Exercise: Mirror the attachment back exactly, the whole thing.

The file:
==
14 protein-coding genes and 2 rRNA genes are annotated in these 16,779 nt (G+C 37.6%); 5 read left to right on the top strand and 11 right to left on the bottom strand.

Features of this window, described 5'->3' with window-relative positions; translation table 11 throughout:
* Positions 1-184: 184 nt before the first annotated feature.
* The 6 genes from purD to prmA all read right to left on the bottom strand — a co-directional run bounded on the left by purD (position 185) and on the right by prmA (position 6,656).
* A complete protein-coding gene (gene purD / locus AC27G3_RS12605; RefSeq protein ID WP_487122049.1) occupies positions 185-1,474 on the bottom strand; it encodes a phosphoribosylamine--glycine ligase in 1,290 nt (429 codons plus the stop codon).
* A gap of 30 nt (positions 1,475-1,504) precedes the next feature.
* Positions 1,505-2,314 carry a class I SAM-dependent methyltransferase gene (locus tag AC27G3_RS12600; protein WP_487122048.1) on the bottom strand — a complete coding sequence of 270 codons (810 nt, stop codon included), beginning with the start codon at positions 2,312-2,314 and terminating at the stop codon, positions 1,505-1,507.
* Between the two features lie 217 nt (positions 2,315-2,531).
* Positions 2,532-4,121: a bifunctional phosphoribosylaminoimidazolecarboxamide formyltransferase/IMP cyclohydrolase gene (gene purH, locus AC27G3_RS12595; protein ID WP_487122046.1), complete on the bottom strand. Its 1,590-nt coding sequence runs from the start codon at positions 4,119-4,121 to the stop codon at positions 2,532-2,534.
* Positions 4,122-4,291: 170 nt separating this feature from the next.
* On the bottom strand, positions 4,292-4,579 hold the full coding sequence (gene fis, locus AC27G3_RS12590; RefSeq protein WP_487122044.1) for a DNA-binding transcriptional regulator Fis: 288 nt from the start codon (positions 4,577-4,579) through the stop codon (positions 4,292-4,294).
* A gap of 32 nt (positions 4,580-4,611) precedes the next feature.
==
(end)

14 protein-coding genes and 2 rRNA genes are annotated in these 16,779 nt (G+C 37.6%); 5 read left to right on the top strand and 11 right to left on the bottom strand.

Features of this window, described 5'->3' with window-relative positions; translation table 11 throughout:
* Positions 1-184: 184 nt before the first annotated feature.
* The 6 genes from purD to prmA all read right to left on the bottom strand — a co-directional run bounded on the left by purD (position 185) and on the right by prmA (position 6,656).
* A complete protein-coding gene (gene purD / locus AC27G3_RS12605; RefSeq protein ID WP_487122049.1) occupies positions 185-1,474 on the bottom strand; it encodes a phosphoribosylamine--glycine ligase in 1,290 nt (429 codons plus the stop codon).
* A gap of 30 nt (positions 1,475-1,504) precedes the next feature.
* Positions 1,505-2,314 carry a class I SAM-dependent methyltransferase gene (locus tag AC27G3_RS12600; protein WP_487122048.1) on the bottom strand — a complete coding sequence of 270 codons (810 nt, stop codon included), beginning with the start codon at positions 2,312-2,314 and terminating at the stop codon, positions 1,505-1,507.
* Between the two features lie 217 nt (positions 2,315-2,531).
* Positions 2,532-4,121: a bifunctional phosphoribosylaminoimidazolecarboxamide formyltransferase/IMP cyclohydrolase gene (gene purH, locus AC27G3_RS12595; protein ID WP_487122046.1), complete on the bottom strand. Its 1,590-nt coding sequence runs from the start codon at positions 4,119-4,121 to the stop codon at positions 2,532-2,534.
* Positions 4,122-4,291: 170 nt separating this feature from the next.
* On the bottom strand, positions 4,292-4,579 hold the full coding sequence (gene fis, locus AC27G3_RS12590; RefSeq protein WP_487122044.1) for a DNA-binding transcriptional regulator Fis: 288 nt from the start codon (positions 4,577-4,579) through the stop codon (positions 4,292-4,294).
* A gap of 32 nt (positions 4,580-4,611) precedes the next feature.